PROMONTORY SUMMIT -- Let's take a ride to a windswept plain in northwestern Utah where, on this day, one iron horse will meet another.
As historic locomotive No. 119 chugs its way down the tracks at the Golden Spike National Historic Site, it crosses paths with an iron horse of a new age -- a Harley-Davidson with TV star Stan Ellsworth of "American Ride" astride.
It's an eye-catching image captured during a day of filming on the BYUtv series at the famous location of the completion of the first transcontinental railroad.
"It's a big part of American history," says show host Ellsworth, off his bike now and chatting in the visitor center parking lot. Back in May of 1869, he says, "This is where our nation was tied together with bands of iron, and East met West."
Ellsworth, who lives in Draper, travels the United States on his shiny Harley-Davidson Softail Deluxe, taking "American Ride" viewers with him to meet the people and places that formed our nation's history.
"Let's take a ride" is the biker's signature introduction to episodes that introduce us to everyone from Thomas Jefferson to Harriet Beecher Stowe to railroad icon Leland Stanford.
Stanford's one of the folks in the limelight at the Golden Spike National Historic Site as Ellsworth begins filming for the fourth season of "American Ride," which will focus on "The American West."
With cameras rolling, Ellsworth stands alongside railroad tracks and sagebrush, shooting take after take on the story of "The Big Four," a group of businessmen, including Stanford, who financed and created the Central Pacific Railroad.
"These men are going to become wealthy beyond their wildest dreams," the motorcylist-turned-history professor says, speaking without a script and looking straight into the camera, "and their names are going to be written down in history forever."
Then he turns, and walks down the tracks -- a bit of dramatic effect, see? -- with his "American Ride" logo now strikingly visible across the back of his denim vest.
Metaphor on wheels
That vest, the navy blue skull rag and the shoulder-length blond hair put this TV "teacher" in a class all of his own. Yet the burly native Utahn really did teach history for several years, at Salt Lake City's Highland High School, and he's also been seeing the world from a motorcycle since he was a teenager.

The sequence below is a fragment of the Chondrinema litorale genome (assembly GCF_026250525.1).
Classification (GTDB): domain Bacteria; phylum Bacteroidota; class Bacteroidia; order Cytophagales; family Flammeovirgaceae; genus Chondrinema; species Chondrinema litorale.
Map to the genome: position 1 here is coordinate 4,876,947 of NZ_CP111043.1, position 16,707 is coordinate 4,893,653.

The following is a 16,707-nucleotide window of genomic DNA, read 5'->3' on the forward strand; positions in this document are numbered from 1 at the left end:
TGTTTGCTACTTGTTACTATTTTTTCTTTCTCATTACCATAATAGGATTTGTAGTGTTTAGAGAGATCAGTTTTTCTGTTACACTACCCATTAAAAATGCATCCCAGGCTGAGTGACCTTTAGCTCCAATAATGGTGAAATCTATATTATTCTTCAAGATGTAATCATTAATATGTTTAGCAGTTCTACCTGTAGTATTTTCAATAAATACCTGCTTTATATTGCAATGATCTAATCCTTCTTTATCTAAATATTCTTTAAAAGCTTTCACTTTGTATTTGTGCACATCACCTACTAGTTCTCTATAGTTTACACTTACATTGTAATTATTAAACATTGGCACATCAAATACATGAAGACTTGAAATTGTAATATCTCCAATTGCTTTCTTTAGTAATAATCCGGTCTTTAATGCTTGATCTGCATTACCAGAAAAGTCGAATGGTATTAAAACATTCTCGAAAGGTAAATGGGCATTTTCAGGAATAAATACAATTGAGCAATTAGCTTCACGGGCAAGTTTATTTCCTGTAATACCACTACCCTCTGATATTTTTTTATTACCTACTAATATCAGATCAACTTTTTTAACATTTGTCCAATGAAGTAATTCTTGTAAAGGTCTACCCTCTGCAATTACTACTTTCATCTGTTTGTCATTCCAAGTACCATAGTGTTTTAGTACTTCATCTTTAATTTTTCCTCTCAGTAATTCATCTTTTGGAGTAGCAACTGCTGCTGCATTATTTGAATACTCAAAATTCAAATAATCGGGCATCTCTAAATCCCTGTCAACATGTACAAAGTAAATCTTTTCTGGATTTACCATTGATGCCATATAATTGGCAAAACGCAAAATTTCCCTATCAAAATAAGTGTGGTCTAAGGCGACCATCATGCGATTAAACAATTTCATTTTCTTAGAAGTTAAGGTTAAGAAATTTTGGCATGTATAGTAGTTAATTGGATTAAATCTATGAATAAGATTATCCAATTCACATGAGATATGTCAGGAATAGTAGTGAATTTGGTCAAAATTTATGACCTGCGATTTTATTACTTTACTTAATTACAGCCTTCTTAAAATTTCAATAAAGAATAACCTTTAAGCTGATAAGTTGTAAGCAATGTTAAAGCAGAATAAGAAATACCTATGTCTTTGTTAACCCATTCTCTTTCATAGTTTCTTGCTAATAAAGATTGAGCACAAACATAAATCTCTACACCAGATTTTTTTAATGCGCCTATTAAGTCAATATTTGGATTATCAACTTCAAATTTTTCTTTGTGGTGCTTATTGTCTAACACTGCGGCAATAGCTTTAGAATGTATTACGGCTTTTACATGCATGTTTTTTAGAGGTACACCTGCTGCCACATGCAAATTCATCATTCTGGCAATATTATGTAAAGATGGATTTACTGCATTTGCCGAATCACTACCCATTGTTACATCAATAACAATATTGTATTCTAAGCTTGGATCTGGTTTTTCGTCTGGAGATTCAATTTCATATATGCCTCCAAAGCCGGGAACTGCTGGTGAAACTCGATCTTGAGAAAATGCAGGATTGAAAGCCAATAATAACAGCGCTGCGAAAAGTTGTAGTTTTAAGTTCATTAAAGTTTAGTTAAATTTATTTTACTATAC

"So I married the two of them together and 'American Ride' was born," says Ellsworth, who began acting about 12 years ago and counts "Church Ball" (he played Jeremiah Jones) and "High School Musical 3: Senior Year" (he was Mr. Riley) among his credits.
Why ride a Harley to see the country's historic sites?
"It's a metaphor for the freedom we enjoy as Americans," the deep-and-gravelly voiced Ellsworth says during a break in filming. And just as folks tend to romanticize the era of the Old West, the TV host says, they do the same with motorcycles out on the open road.
And, he adds, "There's something about the outlaw biker image that we see that's kind of cool."
After visiting the Golden Spike site, the "American Ride" crew was off on a weeks-long journey to the Little Bighorn and other sites in Montana, Wyoming, South Dakota, Texas, Arizona and California.
The shots filmed at Promontory are part of a new season that will air in April; the segments may end up in a number of episodes rather than a single program, says Scott Swofford of BYUtv in Provo.
A driving personality
"American Ride" debuted in the fall of 2011 with a look at the Revolutionary War. The current season, which is underway at 7:30 p.m. Mondays on BYUtv, is about the Civil War.
"(The filming at Promontory) will be the first time we're going to highlight our own turf here," says Swofford, director of content for BYUtv.